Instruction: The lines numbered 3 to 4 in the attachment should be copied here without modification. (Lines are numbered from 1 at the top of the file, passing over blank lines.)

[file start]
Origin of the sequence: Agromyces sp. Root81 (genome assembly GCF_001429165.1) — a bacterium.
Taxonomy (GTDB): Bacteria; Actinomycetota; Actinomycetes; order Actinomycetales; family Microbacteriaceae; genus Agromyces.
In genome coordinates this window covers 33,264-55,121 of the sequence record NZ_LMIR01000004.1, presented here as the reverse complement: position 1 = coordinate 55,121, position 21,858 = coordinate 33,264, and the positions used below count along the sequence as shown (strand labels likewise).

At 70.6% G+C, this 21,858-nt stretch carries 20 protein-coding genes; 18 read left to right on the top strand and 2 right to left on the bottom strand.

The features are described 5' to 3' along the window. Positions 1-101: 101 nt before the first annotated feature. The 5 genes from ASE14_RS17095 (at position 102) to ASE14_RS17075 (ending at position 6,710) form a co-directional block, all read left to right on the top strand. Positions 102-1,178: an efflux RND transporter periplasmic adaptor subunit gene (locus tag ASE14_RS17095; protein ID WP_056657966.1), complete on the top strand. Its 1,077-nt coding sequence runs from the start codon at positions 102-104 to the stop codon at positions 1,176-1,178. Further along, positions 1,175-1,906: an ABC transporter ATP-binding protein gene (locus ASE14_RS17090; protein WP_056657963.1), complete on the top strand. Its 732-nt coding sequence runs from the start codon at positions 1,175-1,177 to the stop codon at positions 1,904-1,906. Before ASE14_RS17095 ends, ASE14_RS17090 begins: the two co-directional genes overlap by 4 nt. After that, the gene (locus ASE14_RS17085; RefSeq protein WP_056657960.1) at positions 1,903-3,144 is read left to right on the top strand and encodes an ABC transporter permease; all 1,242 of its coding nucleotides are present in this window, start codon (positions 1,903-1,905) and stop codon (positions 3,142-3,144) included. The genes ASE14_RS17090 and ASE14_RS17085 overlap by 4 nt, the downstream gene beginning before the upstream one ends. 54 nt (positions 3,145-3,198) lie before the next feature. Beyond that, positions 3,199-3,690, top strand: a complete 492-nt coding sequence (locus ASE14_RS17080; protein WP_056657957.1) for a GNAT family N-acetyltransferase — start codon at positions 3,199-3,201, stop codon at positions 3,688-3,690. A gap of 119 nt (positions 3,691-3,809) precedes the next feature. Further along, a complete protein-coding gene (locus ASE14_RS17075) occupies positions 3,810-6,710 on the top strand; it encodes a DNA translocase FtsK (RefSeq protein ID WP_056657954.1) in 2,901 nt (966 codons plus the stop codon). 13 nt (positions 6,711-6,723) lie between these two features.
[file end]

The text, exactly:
In genome coordinates this window covers 33,264-55,121 of the sequence record NZ_LMIR01000004.1, presented here as the reverse complement: position 1 = coordinate 55,121, position 21,858 = coordinate 33,264, and the positions used below count along the sequence as shown (strand labels likewise).

At 70.6% G+C, this 21,858-nt stretch carries 20 protein-coding genes; 18 read left to right on the top strand and 2 right to left on the bottom strand.